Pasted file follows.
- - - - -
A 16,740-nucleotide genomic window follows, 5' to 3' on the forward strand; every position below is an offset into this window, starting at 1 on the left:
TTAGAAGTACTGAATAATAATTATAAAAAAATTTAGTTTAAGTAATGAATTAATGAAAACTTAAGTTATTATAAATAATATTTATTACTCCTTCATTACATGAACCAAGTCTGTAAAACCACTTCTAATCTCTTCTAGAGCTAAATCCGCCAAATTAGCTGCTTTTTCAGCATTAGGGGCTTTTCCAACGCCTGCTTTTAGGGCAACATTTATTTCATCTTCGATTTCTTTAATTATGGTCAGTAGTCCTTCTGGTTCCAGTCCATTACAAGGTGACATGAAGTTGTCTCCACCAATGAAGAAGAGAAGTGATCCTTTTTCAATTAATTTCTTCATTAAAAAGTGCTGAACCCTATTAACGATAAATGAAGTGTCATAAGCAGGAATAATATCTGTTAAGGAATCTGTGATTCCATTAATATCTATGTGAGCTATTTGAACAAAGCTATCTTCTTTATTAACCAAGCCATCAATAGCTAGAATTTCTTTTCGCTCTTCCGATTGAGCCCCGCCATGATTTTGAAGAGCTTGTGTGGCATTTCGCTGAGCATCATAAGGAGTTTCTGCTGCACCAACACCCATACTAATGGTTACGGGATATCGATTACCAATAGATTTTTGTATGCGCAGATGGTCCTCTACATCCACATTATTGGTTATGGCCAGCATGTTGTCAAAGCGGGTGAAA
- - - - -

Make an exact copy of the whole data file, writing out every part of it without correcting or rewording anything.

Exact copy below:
A 16,740-nucleotide genomic window follows, 5' to 3' on the forward strand; every position below is an offset into this window, starting at 1 on the left:
TTAGAAGTACTGAATAATAATTATAAAAAAATTTAGTTTAAGTAATGAATTAATGAAAACTTAAGTTATTATAAATAATATTTATTACTCCTTCATTACATGAACCAAGTCTGTAAAACCACTTCTAATCTCTTCTAGAGCTAAATCCGCCAAATTAGCTGCTTTTTCAGCATTAGGGGCTTTTCCAACGCCTGCTTTTAGGGCAACATTTATTTCATCTTCGATTTCTTTAATTATGGTCAGTAGTCCTTCTGGTTCCAGTCCATTACAAGGTGACATGAAGTTGTCTCCACCAATGAAGAAGAGAAGTGATCCTTTTTCAATTAATTTCTTCATTAAAAAGTGCTGAACCCTATTAACGATAAATGAAGTGTCATAAGCAGGAATAATATCTGTTAAGGAATCTGTGATTCCATTAATATCTATGTGAGCTATTTGAACAAAGCTATCTTCTTTATTAACCAAGCCATCAATAGCTAGAATTTCTTTTCGCTCTTCCGATTGAGCCCCGCCATGATTTTGAAGAGCTTGTGTGGCATTTCGCTGAGCATCATAAGGAGTTTCTGCTGCACCAACACCCATACTAATGGTTACGGGATATCGATTACCAATAGATTTTTGTATGCGCAGATGGTCCTCTACATCCACATTATTGGTTATGGCCAGCATGTTGTCAAAGCGGGTGAAA